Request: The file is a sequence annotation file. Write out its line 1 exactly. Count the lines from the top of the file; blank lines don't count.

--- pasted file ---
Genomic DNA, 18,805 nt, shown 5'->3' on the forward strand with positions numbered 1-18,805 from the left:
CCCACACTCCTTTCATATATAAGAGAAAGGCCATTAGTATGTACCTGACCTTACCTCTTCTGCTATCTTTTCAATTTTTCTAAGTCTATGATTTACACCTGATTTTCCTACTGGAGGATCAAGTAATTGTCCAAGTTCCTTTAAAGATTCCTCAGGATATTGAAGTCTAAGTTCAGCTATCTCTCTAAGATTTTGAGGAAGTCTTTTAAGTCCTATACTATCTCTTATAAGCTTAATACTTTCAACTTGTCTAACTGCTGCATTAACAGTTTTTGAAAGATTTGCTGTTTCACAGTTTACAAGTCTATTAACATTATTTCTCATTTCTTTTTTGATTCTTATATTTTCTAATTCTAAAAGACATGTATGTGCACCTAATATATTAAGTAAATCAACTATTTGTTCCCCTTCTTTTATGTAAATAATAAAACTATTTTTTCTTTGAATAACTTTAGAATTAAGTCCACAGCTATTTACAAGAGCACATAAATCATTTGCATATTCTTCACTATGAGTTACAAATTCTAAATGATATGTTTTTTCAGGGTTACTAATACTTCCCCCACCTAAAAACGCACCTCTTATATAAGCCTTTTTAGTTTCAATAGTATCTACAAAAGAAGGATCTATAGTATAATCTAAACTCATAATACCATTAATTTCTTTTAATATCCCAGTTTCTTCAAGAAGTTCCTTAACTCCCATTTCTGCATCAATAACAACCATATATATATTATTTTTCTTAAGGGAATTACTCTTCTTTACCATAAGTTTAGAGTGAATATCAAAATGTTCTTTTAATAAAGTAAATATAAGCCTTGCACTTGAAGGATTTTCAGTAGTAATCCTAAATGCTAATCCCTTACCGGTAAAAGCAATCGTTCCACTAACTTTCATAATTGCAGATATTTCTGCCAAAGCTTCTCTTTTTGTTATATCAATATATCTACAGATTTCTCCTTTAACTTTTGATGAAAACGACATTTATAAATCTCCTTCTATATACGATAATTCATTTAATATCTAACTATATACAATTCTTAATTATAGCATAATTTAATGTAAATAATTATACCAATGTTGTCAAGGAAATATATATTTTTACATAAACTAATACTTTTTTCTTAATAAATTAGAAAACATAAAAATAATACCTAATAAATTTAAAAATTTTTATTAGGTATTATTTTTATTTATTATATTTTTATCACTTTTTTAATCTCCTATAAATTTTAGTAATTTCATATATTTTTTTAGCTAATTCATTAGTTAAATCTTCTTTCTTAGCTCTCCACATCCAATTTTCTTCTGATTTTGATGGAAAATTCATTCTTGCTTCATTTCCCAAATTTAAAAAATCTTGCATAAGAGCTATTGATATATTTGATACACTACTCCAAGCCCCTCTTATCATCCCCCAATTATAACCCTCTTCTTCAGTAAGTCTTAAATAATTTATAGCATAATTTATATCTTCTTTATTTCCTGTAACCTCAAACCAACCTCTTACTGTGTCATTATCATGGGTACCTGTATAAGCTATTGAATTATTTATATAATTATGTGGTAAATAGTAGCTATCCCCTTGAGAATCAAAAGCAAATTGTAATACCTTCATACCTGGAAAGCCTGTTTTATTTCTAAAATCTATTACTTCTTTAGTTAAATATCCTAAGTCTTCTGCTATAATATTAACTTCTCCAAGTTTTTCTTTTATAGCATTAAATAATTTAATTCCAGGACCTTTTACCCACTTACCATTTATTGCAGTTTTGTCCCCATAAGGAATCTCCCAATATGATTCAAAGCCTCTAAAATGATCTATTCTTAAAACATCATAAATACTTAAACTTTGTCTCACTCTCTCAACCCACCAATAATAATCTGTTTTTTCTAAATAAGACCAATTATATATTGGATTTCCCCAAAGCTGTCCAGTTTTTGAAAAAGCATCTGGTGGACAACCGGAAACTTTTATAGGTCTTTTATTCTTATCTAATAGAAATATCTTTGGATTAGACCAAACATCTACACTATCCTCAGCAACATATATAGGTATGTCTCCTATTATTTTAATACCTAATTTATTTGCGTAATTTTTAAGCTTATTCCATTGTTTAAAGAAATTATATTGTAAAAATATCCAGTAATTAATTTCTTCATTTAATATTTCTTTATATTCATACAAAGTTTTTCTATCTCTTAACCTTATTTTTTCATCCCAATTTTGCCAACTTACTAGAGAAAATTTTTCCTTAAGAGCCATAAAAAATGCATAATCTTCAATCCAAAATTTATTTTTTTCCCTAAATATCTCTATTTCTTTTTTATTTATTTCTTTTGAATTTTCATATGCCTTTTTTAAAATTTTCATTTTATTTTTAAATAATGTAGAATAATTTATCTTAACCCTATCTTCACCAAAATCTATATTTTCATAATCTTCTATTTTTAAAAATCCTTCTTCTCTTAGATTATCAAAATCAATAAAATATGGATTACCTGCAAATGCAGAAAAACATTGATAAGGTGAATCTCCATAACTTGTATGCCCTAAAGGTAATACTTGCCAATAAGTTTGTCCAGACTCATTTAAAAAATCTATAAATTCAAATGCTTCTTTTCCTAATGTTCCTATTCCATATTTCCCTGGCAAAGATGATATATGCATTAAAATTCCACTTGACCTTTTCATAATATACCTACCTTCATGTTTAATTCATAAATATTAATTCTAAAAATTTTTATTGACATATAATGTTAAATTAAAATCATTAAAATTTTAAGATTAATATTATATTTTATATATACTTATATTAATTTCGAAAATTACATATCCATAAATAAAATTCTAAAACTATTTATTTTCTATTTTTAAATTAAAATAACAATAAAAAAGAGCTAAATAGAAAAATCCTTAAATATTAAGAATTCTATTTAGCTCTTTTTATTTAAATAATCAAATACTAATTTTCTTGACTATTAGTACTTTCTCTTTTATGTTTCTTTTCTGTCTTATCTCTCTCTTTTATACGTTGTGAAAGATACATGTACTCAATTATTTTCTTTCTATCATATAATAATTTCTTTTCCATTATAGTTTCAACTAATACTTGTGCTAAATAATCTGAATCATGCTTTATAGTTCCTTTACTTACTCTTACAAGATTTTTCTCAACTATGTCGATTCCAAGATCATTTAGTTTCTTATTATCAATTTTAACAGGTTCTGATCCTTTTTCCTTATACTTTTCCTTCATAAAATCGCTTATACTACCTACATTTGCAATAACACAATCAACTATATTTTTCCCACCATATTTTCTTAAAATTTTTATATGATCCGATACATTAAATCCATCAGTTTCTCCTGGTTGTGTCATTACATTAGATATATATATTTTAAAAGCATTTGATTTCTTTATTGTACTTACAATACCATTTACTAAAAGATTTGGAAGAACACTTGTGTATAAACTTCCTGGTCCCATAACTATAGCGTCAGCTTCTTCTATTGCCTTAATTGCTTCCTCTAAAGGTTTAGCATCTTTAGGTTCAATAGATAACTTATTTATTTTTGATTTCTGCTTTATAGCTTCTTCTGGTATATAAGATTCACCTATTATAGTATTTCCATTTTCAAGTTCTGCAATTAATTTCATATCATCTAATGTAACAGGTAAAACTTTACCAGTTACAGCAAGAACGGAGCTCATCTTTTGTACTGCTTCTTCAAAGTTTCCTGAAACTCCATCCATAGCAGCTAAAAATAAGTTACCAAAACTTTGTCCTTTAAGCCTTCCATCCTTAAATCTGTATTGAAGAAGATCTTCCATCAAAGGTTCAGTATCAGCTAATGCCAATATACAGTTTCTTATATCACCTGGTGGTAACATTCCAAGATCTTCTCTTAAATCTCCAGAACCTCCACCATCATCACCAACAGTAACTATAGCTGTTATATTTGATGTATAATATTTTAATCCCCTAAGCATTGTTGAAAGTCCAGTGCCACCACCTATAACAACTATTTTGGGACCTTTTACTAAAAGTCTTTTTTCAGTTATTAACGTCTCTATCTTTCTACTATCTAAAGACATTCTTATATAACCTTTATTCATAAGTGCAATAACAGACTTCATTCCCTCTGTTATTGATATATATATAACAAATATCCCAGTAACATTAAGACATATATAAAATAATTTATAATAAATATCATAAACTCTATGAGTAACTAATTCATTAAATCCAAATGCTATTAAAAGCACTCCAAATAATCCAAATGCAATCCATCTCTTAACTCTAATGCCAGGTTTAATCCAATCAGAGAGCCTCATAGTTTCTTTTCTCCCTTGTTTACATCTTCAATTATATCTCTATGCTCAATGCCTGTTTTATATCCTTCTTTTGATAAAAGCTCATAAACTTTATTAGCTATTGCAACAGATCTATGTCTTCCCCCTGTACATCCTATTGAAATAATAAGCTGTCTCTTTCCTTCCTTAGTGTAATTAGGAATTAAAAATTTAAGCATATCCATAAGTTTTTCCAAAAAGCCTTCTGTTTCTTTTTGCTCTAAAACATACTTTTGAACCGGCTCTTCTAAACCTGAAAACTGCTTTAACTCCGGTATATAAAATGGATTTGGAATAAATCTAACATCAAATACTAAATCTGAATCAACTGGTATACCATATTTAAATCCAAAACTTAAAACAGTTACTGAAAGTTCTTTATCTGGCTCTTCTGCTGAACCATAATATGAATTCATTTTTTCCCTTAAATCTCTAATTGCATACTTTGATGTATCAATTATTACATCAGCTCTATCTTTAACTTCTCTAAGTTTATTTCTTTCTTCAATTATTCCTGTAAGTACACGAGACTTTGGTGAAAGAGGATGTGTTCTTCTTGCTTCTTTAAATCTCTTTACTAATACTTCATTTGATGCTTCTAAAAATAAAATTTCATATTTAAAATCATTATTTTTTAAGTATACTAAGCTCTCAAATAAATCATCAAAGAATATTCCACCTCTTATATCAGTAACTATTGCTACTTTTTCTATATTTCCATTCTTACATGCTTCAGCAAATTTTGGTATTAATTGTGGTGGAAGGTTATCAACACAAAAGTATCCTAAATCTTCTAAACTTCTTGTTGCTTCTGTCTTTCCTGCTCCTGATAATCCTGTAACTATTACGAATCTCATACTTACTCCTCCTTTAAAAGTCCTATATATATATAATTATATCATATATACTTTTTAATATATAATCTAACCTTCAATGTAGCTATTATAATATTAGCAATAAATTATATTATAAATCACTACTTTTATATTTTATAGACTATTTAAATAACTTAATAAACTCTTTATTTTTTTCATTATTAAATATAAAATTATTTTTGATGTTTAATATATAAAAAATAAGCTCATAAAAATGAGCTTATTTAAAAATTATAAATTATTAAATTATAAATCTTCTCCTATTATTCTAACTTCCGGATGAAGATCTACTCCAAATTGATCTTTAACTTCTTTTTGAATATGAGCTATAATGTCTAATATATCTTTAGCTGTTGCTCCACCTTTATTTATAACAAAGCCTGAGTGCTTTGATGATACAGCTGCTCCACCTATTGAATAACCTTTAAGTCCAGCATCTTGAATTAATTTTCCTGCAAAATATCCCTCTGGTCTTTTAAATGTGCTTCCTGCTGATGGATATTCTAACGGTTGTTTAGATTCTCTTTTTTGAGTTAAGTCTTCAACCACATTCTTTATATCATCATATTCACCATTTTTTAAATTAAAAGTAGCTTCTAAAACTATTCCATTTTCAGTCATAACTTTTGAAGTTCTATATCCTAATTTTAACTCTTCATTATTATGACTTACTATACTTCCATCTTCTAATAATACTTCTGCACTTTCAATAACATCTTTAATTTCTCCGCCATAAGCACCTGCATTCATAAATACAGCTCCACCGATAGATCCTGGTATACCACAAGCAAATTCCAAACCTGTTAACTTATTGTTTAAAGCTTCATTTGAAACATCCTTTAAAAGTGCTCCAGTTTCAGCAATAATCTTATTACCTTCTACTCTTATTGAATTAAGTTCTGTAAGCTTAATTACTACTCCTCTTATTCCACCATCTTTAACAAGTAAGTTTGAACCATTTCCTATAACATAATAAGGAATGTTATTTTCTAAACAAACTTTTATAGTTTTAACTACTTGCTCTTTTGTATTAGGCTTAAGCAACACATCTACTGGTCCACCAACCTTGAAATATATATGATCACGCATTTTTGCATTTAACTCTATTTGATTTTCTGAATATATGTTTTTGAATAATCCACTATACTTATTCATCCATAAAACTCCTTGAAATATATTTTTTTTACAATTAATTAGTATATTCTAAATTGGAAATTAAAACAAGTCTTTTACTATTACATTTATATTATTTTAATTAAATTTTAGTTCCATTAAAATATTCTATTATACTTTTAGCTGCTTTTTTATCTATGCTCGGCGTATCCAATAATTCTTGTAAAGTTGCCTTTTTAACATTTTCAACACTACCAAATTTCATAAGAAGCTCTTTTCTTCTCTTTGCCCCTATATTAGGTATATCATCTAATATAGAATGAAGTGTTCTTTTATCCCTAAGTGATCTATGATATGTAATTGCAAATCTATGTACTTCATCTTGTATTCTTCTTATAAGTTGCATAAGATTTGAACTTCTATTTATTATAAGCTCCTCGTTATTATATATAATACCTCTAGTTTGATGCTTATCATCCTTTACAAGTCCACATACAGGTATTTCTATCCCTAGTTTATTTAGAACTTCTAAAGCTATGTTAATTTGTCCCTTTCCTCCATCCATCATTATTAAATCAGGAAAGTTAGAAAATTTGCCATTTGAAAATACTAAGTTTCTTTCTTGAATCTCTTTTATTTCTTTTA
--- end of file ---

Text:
Genomic DNA, 18,805 nt, shown 5'->3' on the forward strand with positions numbered 1-18,805 from the left: